From 3D drawings to plastic parts: Manufacturing the components of your Gradient
You’ve reserved your Gradient, and now the fun begins. It’s time for our California team to bring to life your planet-friendly heating and cooling system.
We don’t want you to miss out on this exciting process. So keep an eye on your inbox over the coming weeks as we deep dive into each stage of production.
First up: Component manufacturing
Does that sound boring? Did we lose you right away?
Well come on back. Because this stage is one of the most captivating parts of the production process.
It’s when your Gradient transforms from 3D drawings to physical parts you can actually hold.
At this stage, we work with dozens of suppliers to fabricate all the components of your Gradient, like sheet metal and printed circuit boards.
Here you can see Kylie, our Senior Mechanical Engineer, working with one of those circuit boards. The semiconductors used to create these boards have been in short supply across all industries due to the pandemic and an unexpected increase in demand for new hardware. In response, we've partnered with several original equipment manufacturers (OEMs) at the design level to improve product availability.
Note: This photo was taken for a photoshoot. When working with a PCB you should always wear gloves and a grounding strap.
During the component manufacturing stage we also make your Gradient’s highly customized plastic parts – including its moving parts, structural parts, and even the purely cosmetic ones.
These parts are created through injection molding, which is a high-volume production process.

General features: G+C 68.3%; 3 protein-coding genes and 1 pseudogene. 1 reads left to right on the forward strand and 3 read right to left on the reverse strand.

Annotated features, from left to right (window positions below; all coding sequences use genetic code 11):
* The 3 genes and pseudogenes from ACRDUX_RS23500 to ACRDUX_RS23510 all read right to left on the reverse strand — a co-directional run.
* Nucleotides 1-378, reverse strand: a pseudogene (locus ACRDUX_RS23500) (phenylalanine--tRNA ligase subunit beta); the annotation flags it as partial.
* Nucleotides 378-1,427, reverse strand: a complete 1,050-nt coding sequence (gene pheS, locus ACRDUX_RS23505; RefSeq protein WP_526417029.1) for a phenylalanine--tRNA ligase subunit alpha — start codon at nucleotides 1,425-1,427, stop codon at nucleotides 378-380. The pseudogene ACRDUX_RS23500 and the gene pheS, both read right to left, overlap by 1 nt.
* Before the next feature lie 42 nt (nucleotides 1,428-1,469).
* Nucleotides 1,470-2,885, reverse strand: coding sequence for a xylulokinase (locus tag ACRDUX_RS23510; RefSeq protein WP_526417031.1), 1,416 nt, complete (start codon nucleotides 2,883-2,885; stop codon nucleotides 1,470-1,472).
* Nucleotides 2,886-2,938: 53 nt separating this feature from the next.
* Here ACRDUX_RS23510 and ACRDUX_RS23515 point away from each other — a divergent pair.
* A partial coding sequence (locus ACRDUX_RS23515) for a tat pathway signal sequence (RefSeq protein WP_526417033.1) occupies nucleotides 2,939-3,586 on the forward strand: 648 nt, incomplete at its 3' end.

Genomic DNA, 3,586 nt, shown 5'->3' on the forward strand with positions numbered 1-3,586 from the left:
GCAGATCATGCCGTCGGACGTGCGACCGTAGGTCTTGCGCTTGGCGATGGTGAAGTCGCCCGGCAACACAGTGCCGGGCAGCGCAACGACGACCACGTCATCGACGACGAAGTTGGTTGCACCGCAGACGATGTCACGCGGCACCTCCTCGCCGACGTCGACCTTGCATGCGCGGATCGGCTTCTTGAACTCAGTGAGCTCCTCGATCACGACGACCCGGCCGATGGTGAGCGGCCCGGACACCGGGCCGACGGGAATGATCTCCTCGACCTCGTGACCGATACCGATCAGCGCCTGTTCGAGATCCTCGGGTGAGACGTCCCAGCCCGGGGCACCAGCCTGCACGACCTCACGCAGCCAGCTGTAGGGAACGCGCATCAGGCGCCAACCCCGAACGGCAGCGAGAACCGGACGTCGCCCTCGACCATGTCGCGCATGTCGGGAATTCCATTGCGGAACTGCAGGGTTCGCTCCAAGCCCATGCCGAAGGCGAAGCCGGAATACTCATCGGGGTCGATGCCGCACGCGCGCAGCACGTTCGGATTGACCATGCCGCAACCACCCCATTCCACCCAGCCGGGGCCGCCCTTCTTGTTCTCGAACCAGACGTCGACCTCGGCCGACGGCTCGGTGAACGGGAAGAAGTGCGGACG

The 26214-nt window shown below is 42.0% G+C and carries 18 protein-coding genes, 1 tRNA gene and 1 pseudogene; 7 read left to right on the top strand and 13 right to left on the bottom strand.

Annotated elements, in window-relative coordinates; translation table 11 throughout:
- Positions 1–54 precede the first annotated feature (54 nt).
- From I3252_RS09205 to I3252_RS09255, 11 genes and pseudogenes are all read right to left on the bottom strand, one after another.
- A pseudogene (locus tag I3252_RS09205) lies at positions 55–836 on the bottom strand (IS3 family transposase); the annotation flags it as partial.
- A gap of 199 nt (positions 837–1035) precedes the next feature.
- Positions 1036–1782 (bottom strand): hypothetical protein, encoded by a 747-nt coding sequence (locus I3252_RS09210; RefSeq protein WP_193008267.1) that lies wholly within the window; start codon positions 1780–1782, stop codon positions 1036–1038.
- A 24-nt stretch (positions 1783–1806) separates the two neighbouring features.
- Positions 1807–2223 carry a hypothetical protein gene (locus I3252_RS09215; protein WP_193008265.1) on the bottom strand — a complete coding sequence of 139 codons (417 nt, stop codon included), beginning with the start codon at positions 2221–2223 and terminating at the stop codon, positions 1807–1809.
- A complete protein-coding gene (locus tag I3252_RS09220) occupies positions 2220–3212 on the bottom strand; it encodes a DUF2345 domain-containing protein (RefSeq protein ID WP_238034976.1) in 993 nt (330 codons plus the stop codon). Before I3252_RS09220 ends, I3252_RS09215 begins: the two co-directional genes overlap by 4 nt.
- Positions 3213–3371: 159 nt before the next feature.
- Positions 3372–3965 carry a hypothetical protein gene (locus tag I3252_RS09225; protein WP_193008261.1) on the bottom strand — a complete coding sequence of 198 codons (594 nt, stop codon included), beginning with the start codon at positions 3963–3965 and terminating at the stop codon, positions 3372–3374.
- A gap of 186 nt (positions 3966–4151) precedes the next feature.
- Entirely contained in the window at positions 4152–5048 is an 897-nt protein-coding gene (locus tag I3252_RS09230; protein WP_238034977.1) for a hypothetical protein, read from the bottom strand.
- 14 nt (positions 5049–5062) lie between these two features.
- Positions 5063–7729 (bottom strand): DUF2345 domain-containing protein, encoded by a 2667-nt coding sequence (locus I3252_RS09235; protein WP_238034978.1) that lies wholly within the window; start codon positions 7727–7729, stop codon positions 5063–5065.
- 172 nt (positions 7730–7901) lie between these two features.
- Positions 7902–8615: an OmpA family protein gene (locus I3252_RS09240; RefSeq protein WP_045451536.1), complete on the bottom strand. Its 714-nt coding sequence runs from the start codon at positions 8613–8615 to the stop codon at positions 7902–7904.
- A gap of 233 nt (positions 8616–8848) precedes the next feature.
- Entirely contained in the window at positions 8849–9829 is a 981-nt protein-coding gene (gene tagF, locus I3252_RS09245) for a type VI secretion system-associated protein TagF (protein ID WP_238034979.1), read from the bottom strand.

How does injection molding work?
First, large pieces of steel are cut to shape using wire electrical discharge machine (EDM) and milling processes, making the inverse shape of your Gradient’s plastic parts.
Below (left) you can see the core side of the back cover tool, which we’re using to make (you guessed it) the back cover of your indoor unit.
Plastic is melted and injected at high pressures into the space between the steel molds.
After the plastic cools, the steel mold opens, and pins eject your Gradient’s finished plastic part.
In the photo on the right above, you can see what the back cover looks like when it’s ready for assembly. Below you’ll find a preview of what this curved piece looks like by the time it reaches your home:
Next, we'll assemble your Gradient's heat pump
OK, so now that you know what it takes to make some of the outer components of the Gradient, we're ready take a look at what’s inside.
Stay tuned for our next update, where we’ll walk you through the assembly of your Gradient’s mighty heat pump.
Cheers to a cooler world,
The Gradient Team